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1,000 employees moved from toxic federal facility to downtown location

For years, employees at the facility suffered from unusual medical problems, including high rates of certain cancers
Credit: Getty Images/iStockphoto
St. Louis, Missouri, USA downtown cityscape with the arch and courthouse at dusk.

ST. LOUIS — One-thousand employees of the U.S. Department of Agriculture will be moved from the “highly contaminated” Goodfellow Federal Complex in north city to a new location downtown.

The employees will be relocated to the Metropolitan Square Building at 211 North Broadway.

For years, employees at the facility have suffered from unusual medical problems, including high rates of certain cancers, according to a press release.

The toxic contamination was confirmed in 2016 after an investigation by OSHA. The investigation listed 83 hazardous substances present at the site, the release stated.

In a follow-up report, the Inspector General of the GSA cited the Public Building Service for failing to adequately protect tenants, contractors and visitors from known hazards.

For the past four years, Congressman Lacy Clay has been working with the General Services Administration, the Public Building Service and the American Federation of Government Employees to relocate the employees.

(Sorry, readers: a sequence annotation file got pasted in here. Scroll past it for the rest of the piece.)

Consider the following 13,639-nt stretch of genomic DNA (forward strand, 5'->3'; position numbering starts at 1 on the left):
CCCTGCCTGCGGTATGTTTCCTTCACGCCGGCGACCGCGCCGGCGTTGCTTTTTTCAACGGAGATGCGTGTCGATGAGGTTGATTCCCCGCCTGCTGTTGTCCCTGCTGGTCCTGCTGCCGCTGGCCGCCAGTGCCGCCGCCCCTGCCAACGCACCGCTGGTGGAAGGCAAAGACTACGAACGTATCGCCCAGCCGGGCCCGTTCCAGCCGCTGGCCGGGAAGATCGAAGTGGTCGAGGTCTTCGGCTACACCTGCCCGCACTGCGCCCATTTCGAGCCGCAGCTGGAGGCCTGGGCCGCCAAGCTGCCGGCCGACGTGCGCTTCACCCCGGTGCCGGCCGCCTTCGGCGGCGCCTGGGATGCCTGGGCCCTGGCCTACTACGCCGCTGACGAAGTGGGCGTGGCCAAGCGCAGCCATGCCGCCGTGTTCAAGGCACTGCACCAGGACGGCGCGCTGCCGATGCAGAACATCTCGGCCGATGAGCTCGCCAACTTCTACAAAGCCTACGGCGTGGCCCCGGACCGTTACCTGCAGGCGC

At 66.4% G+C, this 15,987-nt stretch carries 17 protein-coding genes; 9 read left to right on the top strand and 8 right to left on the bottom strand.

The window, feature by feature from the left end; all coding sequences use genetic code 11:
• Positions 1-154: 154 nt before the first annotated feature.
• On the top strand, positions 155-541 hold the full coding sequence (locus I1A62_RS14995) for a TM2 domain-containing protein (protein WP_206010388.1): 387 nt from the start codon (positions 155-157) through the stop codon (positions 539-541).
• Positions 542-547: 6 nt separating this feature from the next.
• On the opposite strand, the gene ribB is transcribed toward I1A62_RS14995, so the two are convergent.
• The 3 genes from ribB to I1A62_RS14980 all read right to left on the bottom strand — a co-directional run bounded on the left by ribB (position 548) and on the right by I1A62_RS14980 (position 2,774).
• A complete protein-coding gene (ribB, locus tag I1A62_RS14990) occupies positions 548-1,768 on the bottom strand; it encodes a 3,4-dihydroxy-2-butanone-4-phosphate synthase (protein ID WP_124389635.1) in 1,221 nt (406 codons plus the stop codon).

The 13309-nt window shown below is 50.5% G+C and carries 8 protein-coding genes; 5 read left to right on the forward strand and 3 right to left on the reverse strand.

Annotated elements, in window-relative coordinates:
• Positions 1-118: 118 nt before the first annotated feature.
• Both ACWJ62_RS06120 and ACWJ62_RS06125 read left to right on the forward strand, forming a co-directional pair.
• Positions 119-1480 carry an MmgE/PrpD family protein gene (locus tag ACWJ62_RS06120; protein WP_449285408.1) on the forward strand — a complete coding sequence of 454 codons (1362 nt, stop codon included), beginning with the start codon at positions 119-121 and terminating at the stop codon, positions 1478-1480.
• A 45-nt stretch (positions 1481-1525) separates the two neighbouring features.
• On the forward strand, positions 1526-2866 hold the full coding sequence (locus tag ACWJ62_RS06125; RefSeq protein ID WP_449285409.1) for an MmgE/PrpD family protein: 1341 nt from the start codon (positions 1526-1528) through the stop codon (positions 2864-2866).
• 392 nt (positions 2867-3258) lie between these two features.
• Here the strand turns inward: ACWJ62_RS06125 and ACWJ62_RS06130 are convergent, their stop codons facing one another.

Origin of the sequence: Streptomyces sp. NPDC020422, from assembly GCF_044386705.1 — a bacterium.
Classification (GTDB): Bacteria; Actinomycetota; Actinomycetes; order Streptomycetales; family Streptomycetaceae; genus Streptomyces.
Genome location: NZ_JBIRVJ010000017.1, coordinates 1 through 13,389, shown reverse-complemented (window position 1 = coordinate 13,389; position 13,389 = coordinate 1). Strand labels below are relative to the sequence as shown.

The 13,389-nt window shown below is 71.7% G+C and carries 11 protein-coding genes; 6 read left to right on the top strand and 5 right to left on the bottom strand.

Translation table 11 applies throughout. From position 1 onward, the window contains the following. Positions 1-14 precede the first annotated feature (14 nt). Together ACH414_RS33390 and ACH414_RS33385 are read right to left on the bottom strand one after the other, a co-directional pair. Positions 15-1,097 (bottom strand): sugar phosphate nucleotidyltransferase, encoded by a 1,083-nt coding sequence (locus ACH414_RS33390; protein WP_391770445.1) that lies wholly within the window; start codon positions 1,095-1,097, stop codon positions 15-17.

“No one should have to choose between serving their country or sacrificing their health,” said Clay. “Since I became aware of the obvious unabated environmental hazards at this site and the terrible healthcare toll this has inflicted on so many federal employees; my goal was to first get these dedicated workers out of harms way, and then if possible, retain these good federal jobs for St. Louis. Today’s announcement by the GSA achieves both of those goals.”

The Goodfellow Federal Complex was built in 1941 and was used as part of the St. Louis Army Ammunition Plant. It was converted to civilian use in 1966, according to the release.

St. Louis Mayor Lyda Krewson made the announcement Tuesday afternoon. She said the total value of the agreement is worth more than $72 million over the span of 20 years.

“Great day for the city, great day for downtown and the vibrant neighborhood that we have," she said. 

Otis Williams, executive director of the St. Louis Development Corporation, said the new downtown facility is expected to open in the next fiscal year.

Watch St. Louis Mayor Lyda Krewson's full announcement below:

Posted by Mayor Lyda Krewson on Tuesday, June 23, 2020

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